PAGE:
This new series of Star Trek films should ideally have been my gateway into getting a better feel for the series. The J.J. Abrams films were not without merit, but even with a changing of hands to director Justin Lin, I seem to still be largely unmoved by what this franchise has to offer. The spectacle is certainly there, the cast is strong and an emphasis on adventure keeps things fairly lighthearted, but as Star Trek Beyond came to it conclusion, I feel like I am just going to have to be resigned to entertaining the existence of these films more than I actually enjoy them.
There are several things this latest Star Trek film does to bring my spirits up on this iteration of the franchise. While my knowledge of the original series (and its many spin-offs) is limited, one can really feel how the plot of this film sticks to the notion of being “this week’s adventure” more than the last two films. That could be limiting in the same way other franchises function in adding just another episode to their continuity, rather than expanding the scope, but stripping things down for Star Trek Beyond actually worked well.
The greater asset of ‘Beyond’ is the use of the film’s cast. While Abrams certainly did great to bring a solid team together in 2009’s Star Trek, ‘Into Darkness’ felt off in terms of exploring that dynamic further. ‘Beyond’ really relies on how teamwork should play a huge role for a series that focuses on how a crew can work together to solve their problems. Say what you will about the more recent Fast & Furious films, but Lin has completely reshaped that franchise in a way that has audiences anticipating the fun that comes from the cast dynamic and running theme of family, in addition to the stunts and action. That same aspect is what seems to be in full force here.
As the best example of this, the middle of this film is devoted to dividing up the cast into basically teams of two and slowly working everyone back together. It is here you really see the team thinking on their feet, having fun interactions with each other and getting a good sense of how the film does well by having plenty of technical stuff happening, yet keeping it grounded thanks to how the cast members play off each other. This is especially apparent with Zachary Quinto’s Spock and Karl Urban’s Bones, but others shine as well.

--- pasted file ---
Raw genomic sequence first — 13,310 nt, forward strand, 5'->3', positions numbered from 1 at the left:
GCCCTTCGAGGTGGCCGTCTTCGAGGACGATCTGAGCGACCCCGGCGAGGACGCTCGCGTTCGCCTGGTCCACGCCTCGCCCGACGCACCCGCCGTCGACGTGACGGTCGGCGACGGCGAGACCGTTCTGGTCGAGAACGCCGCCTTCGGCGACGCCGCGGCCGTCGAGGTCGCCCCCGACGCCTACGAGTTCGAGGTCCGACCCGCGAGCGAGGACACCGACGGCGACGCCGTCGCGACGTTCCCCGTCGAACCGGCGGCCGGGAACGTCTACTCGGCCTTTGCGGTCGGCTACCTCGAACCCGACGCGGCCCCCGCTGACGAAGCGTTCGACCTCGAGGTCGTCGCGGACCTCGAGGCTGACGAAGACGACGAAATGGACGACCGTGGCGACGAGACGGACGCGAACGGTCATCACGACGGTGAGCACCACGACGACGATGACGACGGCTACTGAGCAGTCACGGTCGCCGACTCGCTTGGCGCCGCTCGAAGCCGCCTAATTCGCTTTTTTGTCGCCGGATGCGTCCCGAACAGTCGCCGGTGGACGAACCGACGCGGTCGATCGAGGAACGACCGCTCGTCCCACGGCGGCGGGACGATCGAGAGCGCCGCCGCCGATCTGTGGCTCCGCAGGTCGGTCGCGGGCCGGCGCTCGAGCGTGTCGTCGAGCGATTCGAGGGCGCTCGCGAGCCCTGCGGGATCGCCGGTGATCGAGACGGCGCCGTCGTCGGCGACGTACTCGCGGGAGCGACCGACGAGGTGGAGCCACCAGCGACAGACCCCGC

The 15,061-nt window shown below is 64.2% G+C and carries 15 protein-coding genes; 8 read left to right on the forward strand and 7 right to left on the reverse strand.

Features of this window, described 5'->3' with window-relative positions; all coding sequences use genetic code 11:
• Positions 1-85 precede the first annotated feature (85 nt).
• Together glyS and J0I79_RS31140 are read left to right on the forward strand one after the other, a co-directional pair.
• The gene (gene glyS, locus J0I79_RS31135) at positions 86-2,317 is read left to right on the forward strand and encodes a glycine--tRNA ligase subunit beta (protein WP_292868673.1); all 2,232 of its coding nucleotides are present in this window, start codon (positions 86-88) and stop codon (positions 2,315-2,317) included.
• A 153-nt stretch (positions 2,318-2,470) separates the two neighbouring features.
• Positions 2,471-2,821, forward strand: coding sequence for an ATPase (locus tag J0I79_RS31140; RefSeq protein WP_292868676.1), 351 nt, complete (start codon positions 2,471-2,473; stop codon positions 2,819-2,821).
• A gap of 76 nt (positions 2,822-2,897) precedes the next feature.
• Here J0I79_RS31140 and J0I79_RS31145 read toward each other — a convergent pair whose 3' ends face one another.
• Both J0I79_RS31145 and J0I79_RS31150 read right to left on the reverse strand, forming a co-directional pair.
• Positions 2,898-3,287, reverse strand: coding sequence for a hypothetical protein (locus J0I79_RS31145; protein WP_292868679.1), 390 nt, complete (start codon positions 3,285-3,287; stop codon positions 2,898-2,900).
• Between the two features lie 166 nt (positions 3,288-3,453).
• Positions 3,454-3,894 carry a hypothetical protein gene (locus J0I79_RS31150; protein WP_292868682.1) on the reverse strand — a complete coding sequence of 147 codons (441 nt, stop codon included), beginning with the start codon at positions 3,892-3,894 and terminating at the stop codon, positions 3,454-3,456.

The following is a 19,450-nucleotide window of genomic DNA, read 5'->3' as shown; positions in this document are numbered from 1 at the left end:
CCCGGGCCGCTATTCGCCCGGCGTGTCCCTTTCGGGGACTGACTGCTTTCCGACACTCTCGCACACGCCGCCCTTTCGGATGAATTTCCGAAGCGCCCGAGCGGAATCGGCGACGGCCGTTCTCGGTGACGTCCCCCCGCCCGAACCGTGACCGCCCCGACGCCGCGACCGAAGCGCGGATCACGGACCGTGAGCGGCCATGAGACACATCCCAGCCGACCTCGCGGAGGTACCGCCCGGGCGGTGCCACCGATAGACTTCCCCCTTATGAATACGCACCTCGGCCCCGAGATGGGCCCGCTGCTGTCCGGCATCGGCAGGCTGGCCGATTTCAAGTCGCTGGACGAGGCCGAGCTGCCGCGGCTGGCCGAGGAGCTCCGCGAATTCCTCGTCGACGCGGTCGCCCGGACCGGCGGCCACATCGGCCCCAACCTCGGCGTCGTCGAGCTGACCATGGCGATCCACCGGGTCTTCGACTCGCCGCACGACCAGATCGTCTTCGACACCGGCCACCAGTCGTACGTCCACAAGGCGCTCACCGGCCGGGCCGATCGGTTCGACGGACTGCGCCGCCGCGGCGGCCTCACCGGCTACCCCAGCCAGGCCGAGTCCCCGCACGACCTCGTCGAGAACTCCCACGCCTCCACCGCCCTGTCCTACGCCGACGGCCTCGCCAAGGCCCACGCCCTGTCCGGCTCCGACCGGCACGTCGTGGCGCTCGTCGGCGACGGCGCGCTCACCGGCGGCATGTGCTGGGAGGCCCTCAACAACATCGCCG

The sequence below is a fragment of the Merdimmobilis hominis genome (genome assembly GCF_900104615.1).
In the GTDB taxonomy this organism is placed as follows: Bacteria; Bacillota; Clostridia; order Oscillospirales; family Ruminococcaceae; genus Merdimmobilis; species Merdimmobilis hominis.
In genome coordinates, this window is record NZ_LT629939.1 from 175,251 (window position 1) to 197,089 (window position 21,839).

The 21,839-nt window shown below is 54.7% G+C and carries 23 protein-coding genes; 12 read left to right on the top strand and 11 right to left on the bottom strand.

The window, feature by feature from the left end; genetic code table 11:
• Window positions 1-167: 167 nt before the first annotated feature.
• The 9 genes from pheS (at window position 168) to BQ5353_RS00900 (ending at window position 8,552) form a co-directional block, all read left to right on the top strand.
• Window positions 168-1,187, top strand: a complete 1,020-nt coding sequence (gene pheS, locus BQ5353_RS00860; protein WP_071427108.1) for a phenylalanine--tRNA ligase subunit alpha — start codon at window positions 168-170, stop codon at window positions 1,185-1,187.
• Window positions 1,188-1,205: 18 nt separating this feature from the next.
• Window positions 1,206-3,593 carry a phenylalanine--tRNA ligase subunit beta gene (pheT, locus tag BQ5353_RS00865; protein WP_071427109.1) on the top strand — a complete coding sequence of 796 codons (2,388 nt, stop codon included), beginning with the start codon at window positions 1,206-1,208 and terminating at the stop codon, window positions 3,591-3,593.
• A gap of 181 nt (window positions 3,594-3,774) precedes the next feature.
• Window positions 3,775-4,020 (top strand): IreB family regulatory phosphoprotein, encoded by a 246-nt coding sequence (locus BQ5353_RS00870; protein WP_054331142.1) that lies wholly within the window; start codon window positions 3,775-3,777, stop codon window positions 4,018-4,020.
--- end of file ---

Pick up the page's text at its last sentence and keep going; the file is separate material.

To speak to the story, the film keeps it pretty simple. The starship Enterprise is sent on a rescue mission only to be ambushed, leaving the crew stranded. We meet a villain, Krall (Idris Elba in heavy makeup), who is after something the Enterprise possesses, as well as Jaylah (Sofia Boutella), who is handy in a fight. Given how much of the crew is captured, the stakes are seemingly high, but you can pretty much always rely on Captain Kirk (Chris Pine) to get things done.
Another great aspect actually is what Pine is bringing to this film. I honestly find him cocky to an irritating extent in the first film (a little less in the second), so it was refreshing to see him practically subdued this time around. There is an explicit reason having to do with Kirk questioning whether or not being a captain is really the life he wants, but it gives way to let the other cast members have their fun. Zoe Saldana’s Uhura still seems to get the short end of the stick and there is only so much of John Cho’s Sulu and Anton Yelchin’s Chekov, but Simon Pegg (who co-wrote the film) continues to be enjoyable as Scotty. Yes, I have mentioned how good it is to see teamwork at play, so not seeing these characters as much as we could have only means it would have been nice to see more, as their individual highlights in the film are quite strong.
So what is it then that holds me back? It is really hard to say. There is an indifference to Star Trek I seem to just have always had and while I keep going into these films with no qualms about wanting to see something amazing, it doesn’t reach those heights. Perhaps it is something in the DNA of the series or the general aesthetic, but as these films boldly go on new adventures, I am finding each one to be simply satisfying enough.
From a production standpoint, the film does a fine job of balancing its action and setting up moments of peril. Elba has little time to make an impression as the villain, but he’s gets his moments that add enough to serve as a credible threat. That is easily best represented by the attack patterns of his forces. Also impressive are the settings we see and the creativity that went into them, the gravity-defying starbase known as Yorktown in particular.
Still, as the end credit music by Michael Giacchino (who continues to do great work with these films) started up, I couldn’t help but think the film met its requirements and sent me on my way. Certain areas played out quite well, as I enjoyed what Lin was able to bring to the franchise and what Pegg and co-writer Doug Jung tried to cook up this time around, but I don’t see Star Trek Beyond as having much staying power for me. Fans who accept this newer take on the universe may have found more to enjoy, but while I don’t feel lost in space, my need to trek is still not all that high.